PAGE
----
The United Nations has repeatedly stated that the Democratic Republic of Congo is undergoing a humanitarian crisis. The region is plagued by internal strife, lawlessness, and violence. A number of militant groups are prevalent in the country. Numbers released by the UNHCR show that the DRC faces a refugee crisis currently threatening to spill over into other countries.
The region that is now the Democratic Republic of the Congo was first settled about 80,000 years ago. Bantu migration arrived in the region from Nigeria in the 7th century AD. For millennia, the DRC was part of the ancient Kingdom of Congo. Conflict and violence has played a major role in the existence of the DRC. After an uprising by the Congolese people, Belgium surrendered to the independence of Congo in 1960. However, Congo was left unstable because tribal leaders had more power than the central government.
The First Congo War, which occurred between 1996 and 1997, was a foreign invasion of Zaire led by Rwanda that replaced President Mobutu Sésé Seko with the rebel leader Laurent-Désiré Kabila. The Second Congo War began in August 1998 after the Rwandan genocide of 1994. The war officially ended in July 2003.
The nation is home to immense economic resources. This “Resource curse” has partly fuelled the violence further as malicious players have tried to get their hands on the nation’s riches. Fighting was fuelled by the country's vast mineral wealth, with all sides taking advantage of the anarchy to plunder natural resources. There is a strong presence of militia as well, and violence is stoked by ethnic divisions. A large UN peacekeeping force has been established in the East of the nation in order to keep the militia under control.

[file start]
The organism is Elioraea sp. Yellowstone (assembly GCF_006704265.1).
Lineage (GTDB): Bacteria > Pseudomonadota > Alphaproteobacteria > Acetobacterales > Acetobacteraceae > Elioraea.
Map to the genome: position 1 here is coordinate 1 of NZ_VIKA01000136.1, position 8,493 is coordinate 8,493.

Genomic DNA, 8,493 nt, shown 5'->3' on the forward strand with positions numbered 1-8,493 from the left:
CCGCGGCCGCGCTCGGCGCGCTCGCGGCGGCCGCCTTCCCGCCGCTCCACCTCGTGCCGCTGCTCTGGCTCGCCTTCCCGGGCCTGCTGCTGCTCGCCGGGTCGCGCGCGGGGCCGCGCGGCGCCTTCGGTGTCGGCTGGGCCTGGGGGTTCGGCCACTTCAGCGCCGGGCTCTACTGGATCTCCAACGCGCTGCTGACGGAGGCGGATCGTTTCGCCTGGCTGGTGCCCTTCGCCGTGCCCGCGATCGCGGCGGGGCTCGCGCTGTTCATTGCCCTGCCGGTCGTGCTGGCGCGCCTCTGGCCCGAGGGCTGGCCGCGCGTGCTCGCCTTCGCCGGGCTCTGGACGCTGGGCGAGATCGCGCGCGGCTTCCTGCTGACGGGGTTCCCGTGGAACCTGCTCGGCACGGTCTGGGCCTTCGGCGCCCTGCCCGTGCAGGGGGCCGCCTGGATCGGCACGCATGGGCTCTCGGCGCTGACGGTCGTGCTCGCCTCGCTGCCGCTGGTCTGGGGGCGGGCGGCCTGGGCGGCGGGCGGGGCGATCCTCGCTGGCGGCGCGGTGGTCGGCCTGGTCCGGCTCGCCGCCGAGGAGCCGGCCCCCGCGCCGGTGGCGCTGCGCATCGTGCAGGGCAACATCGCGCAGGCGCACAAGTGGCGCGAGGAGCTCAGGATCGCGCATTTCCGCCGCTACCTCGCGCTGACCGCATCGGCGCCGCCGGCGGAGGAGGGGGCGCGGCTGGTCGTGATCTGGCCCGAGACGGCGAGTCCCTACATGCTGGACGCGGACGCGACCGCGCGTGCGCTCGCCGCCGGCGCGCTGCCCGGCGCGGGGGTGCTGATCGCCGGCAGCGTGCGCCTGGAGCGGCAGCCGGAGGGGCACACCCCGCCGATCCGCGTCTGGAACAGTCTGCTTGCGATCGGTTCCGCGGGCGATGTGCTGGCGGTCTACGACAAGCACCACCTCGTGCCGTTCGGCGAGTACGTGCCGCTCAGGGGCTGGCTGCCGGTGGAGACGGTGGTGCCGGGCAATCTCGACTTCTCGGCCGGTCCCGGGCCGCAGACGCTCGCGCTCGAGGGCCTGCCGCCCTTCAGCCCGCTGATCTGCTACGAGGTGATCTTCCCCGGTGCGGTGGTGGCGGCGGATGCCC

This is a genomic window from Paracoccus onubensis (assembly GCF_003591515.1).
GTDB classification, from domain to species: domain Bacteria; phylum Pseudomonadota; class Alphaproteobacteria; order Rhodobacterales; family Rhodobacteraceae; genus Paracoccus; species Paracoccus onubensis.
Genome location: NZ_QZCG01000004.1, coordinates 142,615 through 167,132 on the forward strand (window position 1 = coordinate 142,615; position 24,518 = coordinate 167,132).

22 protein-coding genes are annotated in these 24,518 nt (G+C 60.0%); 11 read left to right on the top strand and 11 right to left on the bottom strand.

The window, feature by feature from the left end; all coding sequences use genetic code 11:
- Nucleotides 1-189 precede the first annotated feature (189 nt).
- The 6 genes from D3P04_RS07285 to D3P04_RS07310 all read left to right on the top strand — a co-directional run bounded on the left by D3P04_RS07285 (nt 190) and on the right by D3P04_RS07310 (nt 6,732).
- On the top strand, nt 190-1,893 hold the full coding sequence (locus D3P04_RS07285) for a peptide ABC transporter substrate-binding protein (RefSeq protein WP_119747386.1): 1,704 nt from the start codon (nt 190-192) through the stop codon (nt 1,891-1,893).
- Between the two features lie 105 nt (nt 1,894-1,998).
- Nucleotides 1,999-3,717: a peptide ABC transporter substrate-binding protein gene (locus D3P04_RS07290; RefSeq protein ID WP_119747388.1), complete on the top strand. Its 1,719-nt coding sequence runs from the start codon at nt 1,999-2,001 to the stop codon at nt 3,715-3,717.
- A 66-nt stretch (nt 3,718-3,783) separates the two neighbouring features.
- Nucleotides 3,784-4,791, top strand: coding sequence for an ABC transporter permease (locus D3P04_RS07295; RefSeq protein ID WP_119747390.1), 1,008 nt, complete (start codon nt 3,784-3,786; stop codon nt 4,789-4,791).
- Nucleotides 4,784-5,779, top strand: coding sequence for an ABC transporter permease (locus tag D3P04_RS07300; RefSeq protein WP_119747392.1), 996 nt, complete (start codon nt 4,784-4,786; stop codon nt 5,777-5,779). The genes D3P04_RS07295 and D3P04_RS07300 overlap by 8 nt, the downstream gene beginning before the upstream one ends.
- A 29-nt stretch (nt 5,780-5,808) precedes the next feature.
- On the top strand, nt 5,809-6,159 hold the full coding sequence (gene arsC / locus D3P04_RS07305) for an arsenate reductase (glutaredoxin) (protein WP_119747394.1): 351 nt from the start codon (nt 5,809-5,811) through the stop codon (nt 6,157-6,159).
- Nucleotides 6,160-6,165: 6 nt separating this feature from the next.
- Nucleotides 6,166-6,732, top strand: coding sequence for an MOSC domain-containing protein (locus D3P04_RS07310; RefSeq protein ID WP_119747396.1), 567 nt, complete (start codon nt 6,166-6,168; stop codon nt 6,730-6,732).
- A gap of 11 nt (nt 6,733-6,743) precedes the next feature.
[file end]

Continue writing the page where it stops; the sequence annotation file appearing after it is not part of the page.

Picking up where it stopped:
Joseph Kabila Kabange has been President of the Democratic Republic of the Congo since January 2001. According to the Constitution of the Democratic Republic of the Congo, President Kabila should not be allowed to serve more than two terms. On 19 September 2016, massive protests called for him to step down. A number of reports have emerged this year of the country spiralling back into anarchy. Kabila’s authority is fading and armed conflict is on the rise once more. However, he has refused to step down.
Since December 2017, the Democratic Republic of Congo has seen an upsurge in refugees and violence.
The International Organisation for Migration (IOM) has issued an appeal titled the “DR Congo Humanitarian Crisis.” The agency notes a dramatic increase in gender-based and armed violence since the end of Kabila’s term in 2016, particularly in regions such as Kasai and Tanganyika, and North and South-Kivu. “As a result, an estimated 4.1 million individuals are currently displaced - the highest number of any country on the African continent,” the agency stated in its appeal, released in December last year.
Jean-Philippe Chauzy, Chief of Mission of IOM in the DRC said, “Some funding has come in but not nearly enough to meet the critical needs of millions in the DRC.”
The UN has reported 2,200 people displaced from homes in the Beni Territory of North-Kivu in the first week of February alone. In other regions such as Ituri, there has been a resurgence of inter-ethnic violence. Refugees are either being sheltered in UN camps, or fleeing to neighbouring countries such as Uganda. By February 14th, 34,000 Congolese had fled to Uganda this year, according to the UNHCR. As of October 2017, 600,000 refugees had fled from the DRC to 11 other African countries.
On Friday, the UN’s World Food Programme stated that over 2 million children in the country are at risk of death by starvation. 300,000 children in the Kasai regions alone are at risk of near fatal malnutrition.
"We have a great responsibility in the DRC ... Now is the time to stay the course," UN Spokesperson Jens Laerke said.
Our assessment is that the Democratic Republic of Congo is facing a humanitarian crisis. Violence and volatility in the DRC has potential to spread across borders to Rwanda, Uganda, Angola, South Sudan, and the Central African Republic. The DRC is dependent on international aid. Cuts to the United Nations and peacekeepers budgets will be detrimental to the ability to implement peace in the region.
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